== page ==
Peritoneal dialysis is a procedure in which a sterile, balanced salt solution is placed into the peritoneal cavity. The solution plus impurities removed from the blood is then removed at some time later (one-half to 10 hours) and replaced. During this exchange of fluid, toxic soluble materials are removed from the patient. Peritoneal dialysis is effective for treatment of kidney failure and has been utilized for about thirty years for this purpose. For the successful use of peritoneal dialysis, however, an access device must be utilized which allows continuous access to the peritoneum, without repeated puncture, and without subsequent infection along the prosthesis. A variety of prostheses have been used in the past, but by far the most successful has been the Tenckhoff catheter. Developed in the mid 1960's, this catheter is a silicone rubber tube with numerous drainage holes on its inner portion. One or two dacron "cuffs" are placed in the subcutaneous tissue or in the muscle layer of the patient. These cuffs serve to limit peritoneal fluid leakage out of the peritoneum and bacterial migration along the catheter from the outside. These cuffs are approximately 1/2" in total diameter and the silicone tube is slightly less than 1/4" in diameter.

The Tenckhoff catheter may be placed surgically, making an incision over the abdominal musculature which is large enough to allow placement of the cuffs in the subcutaneous tissue. Alternately, the Tenckhoff catheter may be placed using a "Trocar[ developed by Dr. Tenckhoff, and described in an article by him. "Catheter Implantation", Dialysis Transplantation, October 1972, p. 18-20. This Trocar allows placement of the smaller silicone tube portion of the catheter inside the abdominal cavity, and placement of the larger cuff outside the abdominal cavity in the subcutaneous tissue, all utilizing the single insertion device. This device conforms to the shape of the silicone tube, and has a wide channel for the cuff. The device separates, after the insertion of the silicone tube portion into the abdomen, thus reducing the difficulty of having the cuff portion go through the narrowest part of the trocar device.

Although this trocar may be successfully used at the bedside by any physician, it does have several drawbacks. First, the steel portion entering the abdomen is relatively large, being approximately 1/4" in diameter. Second, the insertion of the abdominal portion must be done "blind" occasionally causing difficulty in cases of previous surgical operations. Third, the device is somewhat bulky to operate and separation of halves and removal of the halves around the cuff is often difficult. Fourth, the device is not airtight, therefore, use during inspection of the abdomen under peritoneoscopy is difficult (since a pressurized volume of air cannot be kept in the abdonmen with this device inserted).

Since the development of the Tenckhoff trocar, there have been no alternate or new devices for placement of the Tenckhoff catheter. Other implantable access devices have been developed utilizing the dacron cuff for tissue ingrowth. These have been used for arterio-venous access (for hemodialysis) and for long term venous access (as for hyperalimentation).

SUMMARY OF THE INVENTION

The object of this invention is to provide a device which easily and safely permits placement of cuffed access devices into the body, with proper placement of the dacron cuff and minimal penetration hole size into the body cavity.

The catheter introducer guide has several advantages over the standard Tenckhoff introducer and versus surgical placement. Another object is to provide a device such that the hole made into the peritoneum (or other cavity) may be smaller than that made by a scalpel or by the Tenckhoff introducer as the catheter guide of this invention may expand in diameter after placement. Another object of this invention is to provide a catheter guide which will direct the entire length of the silicone rubber catheter into the abdomen rather than just the portion which goes through the abdominal wall.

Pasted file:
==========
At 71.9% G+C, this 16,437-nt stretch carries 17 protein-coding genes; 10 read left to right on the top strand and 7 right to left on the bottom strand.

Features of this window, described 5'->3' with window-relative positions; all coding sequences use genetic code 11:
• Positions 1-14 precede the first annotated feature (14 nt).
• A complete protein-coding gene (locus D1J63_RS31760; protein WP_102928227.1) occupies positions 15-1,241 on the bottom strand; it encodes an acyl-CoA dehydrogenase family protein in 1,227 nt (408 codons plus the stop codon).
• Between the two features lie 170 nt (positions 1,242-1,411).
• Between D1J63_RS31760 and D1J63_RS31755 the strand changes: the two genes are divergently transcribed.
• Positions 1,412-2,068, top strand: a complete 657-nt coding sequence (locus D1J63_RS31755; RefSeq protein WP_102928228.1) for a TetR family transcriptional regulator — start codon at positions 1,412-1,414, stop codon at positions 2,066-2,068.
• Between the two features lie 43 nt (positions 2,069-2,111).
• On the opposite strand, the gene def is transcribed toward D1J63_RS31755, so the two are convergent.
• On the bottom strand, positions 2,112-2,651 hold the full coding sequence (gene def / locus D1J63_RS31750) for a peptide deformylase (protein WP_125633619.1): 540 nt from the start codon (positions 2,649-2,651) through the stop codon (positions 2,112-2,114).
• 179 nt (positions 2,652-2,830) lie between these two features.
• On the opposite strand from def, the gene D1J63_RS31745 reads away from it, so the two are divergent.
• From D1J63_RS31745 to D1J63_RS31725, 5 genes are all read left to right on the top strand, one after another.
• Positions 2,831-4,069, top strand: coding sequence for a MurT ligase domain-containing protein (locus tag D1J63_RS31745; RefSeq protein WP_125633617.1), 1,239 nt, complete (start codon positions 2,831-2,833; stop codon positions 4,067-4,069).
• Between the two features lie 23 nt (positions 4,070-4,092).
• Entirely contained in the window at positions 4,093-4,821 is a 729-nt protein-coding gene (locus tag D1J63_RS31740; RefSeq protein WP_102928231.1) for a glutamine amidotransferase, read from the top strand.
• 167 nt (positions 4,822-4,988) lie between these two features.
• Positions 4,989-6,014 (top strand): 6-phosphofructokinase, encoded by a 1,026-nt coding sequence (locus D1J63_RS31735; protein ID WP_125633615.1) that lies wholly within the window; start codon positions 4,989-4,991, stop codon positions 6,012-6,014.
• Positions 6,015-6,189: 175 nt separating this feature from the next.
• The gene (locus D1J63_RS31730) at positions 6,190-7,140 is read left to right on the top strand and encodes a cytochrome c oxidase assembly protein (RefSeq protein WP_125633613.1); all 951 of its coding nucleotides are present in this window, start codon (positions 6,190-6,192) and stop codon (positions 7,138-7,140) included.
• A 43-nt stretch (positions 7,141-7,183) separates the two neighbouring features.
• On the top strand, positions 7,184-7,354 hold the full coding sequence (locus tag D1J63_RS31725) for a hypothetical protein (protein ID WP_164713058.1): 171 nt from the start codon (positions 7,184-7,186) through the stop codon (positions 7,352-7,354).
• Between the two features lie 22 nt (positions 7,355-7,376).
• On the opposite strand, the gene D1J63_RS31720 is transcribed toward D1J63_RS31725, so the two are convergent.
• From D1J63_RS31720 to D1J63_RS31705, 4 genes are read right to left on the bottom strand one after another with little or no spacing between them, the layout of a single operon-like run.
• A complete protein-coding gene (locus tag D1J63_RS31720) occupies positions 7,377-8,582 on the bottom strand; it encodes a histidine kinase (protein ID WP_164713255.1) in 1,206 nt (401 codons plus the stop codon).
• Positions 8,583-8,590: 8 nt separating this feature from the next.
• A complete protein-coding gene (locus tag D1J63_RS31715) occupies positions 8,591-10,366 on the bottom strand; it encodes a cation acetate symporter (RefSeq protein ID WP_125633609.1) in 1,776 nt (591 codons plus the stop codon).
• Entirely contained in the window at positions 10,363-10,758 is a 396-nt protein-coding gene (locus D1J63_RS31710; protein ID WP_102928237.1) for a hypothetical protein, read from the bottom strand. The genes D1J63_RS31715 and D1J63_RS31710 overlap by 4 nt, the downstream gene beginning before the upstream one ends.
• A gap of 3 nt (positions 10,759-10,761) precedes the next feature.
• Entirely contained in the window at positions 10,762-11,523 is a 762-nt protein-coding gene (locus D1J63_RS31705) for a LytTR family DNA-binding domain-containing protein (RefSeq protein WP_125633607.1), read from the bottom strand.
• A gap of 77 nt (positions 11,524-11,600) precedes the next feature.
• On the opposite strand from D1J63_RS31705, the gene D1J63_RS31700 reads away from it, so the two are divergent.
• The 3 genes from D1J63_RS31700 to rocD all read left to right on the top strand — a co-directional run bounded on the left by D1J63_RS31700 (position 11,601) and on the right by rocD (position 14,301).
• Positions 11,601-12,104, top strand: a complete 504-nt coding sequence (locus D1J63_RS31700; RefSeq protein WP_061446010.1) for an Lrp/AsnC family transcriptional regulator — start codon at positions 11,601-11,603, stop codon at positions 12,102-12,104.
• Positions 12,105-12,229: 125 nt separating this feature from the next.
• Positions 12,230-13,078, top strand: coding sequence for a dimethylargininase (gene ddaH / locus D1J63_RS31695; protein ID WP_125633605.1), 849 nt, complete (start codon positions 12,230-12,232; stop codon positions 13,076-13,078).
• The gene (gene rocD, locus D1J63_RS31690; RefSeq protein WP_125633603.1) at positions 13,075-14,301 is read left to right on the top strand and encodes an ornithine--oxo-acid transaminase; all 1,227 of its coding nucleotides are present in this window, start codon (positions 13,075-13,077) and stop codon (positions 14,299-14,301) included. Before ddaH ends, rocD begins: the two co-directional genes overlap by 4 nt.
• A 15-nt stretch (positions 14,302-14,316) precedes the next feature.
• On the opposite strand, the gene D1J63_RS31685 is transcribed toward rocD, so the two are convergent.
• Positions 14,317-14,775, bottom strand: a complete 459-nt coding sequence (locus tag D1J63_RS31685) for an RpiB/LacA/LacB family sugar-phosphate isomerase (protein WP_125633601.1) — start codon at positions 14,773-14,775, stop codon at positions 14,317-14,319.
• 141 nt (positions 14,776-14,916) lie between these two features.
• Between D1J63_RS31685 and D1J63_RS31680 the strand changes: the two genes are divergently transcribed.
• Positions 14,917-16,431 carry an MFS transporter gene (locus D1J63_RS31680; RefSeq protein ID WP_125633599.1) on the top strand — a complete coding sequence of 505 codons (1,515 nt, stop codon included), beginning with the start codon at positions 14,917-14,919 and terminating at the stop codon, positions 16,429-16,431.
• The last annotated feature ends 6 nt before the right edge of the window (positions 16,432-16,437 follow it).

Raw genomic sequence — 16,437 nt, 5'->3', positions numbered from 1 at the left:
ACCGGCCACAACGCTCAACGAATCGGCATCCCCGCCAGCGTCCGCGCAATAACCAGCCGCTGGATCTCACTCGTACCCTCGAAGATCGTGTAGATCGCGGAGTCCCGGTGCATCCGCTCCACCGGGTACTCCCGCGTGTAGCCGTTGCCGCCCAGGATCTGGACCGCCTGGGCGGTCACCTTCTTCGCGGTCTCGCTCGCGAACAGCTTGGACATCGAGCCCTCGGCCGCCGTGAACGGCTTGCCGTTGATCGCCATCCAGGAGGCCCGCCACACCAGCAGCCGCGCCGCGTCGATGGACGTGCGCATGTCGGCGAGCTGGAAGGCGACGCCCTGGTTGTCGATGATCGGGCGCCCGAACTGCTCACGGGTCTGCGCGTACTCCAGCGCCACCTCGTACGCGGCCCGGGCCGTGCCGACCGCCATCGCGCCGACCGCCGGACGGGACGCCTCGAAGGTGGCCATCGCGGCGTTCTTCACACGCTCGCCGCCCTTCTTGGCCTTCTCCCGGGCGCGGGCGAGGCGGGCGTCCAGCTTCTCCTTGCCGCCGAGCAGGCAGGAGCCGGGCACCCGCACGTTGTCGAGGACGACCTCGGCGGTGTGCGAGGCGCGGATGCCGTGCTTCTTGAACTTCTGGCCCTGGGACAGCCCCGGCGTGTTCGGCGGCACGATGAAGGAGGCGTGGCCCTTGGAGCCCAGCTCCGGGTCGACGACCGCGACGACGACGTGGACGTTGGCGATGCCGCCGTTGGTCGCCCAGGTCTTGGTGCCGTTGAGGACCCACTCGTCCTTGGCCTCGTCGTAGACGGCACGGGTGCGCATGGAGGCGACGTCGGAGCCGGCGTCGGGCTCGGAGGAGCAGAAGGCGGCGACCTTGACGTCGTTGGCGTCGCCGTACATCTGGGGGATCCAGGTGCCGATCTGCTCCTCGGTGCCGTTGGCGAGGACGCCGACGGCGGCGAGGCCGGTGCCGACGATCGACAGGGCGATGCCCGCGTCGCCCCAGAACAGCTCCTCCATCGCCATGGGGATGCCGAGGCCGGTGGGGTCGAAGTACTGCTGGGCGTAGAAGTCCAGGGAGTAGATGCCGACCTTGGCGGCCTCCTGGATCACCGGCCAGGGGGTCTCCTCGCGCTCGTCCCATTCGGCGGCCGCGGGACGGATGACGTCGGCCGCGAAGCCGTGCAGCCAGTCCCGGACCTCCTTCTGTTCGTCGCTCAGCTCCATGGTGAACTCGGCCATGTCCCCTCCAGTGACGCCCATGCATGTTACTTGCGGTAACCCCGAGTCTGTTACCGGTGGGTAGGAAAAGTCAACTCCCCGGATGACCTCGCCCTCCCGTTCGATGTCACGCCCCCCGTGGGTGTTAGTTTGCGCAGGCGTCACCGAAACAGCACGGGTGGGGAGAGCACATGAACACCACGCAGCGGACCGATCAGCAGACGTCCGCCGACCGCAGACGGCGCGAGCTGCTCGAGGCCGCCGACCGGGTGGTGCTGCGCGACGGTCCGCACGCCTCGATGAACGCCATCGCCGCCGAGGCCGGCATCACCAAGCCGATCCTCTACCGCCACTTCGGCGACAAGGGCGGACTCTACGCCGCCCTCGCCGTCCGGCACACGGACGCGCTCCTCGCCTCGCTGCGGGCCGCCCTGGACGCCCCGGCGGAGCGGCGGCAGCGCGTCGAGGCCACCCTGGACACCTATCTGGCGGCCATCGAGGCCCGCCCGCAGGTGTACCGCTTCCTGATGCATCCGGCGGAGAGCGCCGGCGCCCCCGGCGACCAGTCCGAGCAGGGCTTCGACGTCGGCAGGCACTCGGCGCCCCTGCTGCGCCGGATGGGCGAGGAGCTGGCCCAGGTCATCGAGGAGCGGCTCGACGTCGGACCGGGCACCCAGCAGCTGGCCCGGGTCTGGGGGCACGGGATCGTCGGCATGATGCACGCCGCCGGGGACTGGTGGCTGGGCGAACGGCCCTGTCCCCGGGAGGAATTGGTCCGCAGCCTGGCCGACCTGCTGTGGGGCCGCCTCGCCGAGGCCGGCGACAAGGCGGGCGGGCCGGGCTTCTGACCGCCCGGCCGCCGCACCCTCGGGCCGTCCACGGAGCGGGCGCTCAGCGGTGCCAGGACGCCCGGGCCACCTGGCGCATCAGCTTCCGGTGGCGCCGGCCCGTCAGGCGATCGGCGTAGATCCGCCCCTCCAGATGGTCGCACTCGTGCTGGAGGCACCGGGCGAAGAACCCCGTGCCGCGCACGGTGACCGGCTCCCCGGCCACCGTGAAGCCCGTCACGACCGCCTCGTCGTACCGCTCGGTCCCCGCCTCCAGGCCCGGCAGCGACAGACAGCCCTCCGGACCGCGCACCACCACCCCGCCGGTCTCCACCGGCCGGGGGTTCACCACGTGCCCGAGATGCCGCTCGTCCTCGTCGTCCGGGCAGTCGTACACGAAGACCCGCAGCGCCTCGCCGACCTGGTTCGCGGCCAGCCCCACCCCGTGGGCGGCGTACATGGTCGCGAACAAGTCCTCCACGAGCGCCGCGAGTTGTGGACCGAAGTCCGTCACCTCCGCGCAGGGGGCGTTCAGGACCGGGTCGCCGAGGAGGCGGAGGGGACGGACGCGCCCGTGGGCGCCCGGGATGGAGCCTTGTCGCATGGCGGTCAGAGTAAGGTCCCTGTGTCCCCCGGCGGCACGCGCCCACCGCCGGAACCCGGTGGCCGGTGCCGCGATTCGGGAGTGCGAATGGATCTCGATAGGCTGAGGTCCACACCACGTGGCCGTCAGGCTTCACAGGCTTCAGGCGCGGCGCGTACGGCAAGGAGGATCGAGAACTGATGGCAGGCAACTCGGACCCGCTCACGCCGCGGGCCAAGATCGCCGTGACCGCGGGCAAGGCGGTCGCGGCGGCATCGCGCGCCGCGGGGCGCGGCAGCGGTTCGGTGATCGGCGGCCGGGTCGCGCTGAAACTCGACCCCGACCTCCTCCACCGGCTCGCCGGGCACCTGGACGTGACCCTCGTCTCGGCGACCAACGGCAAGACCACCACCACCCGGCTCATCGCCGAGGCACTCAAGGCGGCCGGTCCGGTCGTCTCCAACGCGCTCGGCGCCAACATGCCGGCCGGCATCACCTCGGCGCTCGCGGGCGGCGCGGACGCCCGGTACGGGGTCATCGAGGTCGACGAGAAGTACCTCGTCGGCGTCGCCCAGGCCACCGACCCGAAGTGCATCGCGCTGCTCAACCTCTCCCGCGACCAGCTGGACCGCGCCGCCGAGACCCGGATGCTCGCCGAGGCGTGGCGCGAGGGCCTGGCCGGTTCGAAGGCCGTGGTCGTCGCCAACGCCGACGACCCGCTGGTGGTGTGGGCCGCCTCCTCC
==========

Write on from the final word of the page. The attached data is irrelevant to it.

Yet another object of this invention is to provide a guide which is easy to use and less bulky than the Tenckhoff introducer which has four parts.

Still another object of this invention is to provide a device which may be utilized with a standard trocar sheath and which can still be made to be air tight. This type of trocar sheath should also be compatible with visual inspection of the peritoneum under air of CO2 distention (peritoneoscopy).

BRIEF DESCRIPTION OF THE DRAWINGS

The accompanying drawings illustrate a complete embodiment of the invention according to the best mode so far devised for the practical application of the principles thereof, and in which:

FIG. 1 is a schematic view of a trocar device inserted into the peritoneum.

FIG. 2 is a schematic view of the trocar of FIG. 1 after removal of the obturator so that only the sheath remains.

FIG. 3 is a schematic view showing insertion of the guide of this invention.

FIG. 4 is an end cross sectional view of the guide taken along line A--A in FIG. 3.

FIG. 5 is a schematic view of the initial insertion of the flexible catheter through the guide shown in FIG. 3.

FIG. 6 is a schematic view of the final implanted position of the catheter shown in FIG. 5, with the guide in retracted position.

DESCRIPTION OF THE PREFERRED EMBODIMENT OF THE INVENTION

The invention consists of a long, approximately 12 inches by 1/4 inches, guide 10 of suitable semi-rigid plastic. The guide 10 is generally "cylindrical" but with a slot 12 in its entire length. The guide is "rolled" into a diameter slightly smaller than its normal diameter prior to insertion which causes slight outwardly expansionist bias in said guide. The abdomen is entered through the subcutaneous tissue 26, and the anterior abdominal musculature 28 by means of a trocar 16 consisting of a sheath 18 and a pointed filling piece 20 called an obturator. The obturator 20 is then removed, and at this point the abdomen may be inflated with air and/or other gas, and an optical inspection device may be placed through the trocar sheath. The optical instrument (not shown) may then be removed (optical inspection is not a necessary part of the procedure). The plastic rolled guide 10 may then be introduced into the abdomen 14 through the trocar sleeve 18. The guide 10 may then be introduced through a trocar of relatively small diameter because of its unique slotted construction which both facilitates catheter insertion and permits a preinsertion bias to be exerted upon the guide.

After the catheter guide 10 has been placed, the silicone rubber portion 22 of the Tenckhoff catheter may be introduced into the inside of the catheter guide. The silicone rubber is brought out through the slot in the catheter guide, (as shown in FIG. 5) just in front of the dacron cuff 24. The silicone rubber portion of the catheter is then advanced into the abdomen. The cuff 24 comes to lie at the anterior abdominal musculature 28 which is the proper place for fibrous ingrowth, as shown in FIG. 6, and then the catheter guide 10 may be removed with the slot 12 opening to pass the silicone rubber catheter. The rest of the portion of the Tenckhoff catheter 22 is tunneled subcutaneously to a second opening, as described by Tenckhoff.

It will be obvious to those skilled in the art that the catheter introducer guide herein, while described in conjunction with peritoneal dialysis technique, may also be used in other surgical environments where a flexible catheter is used.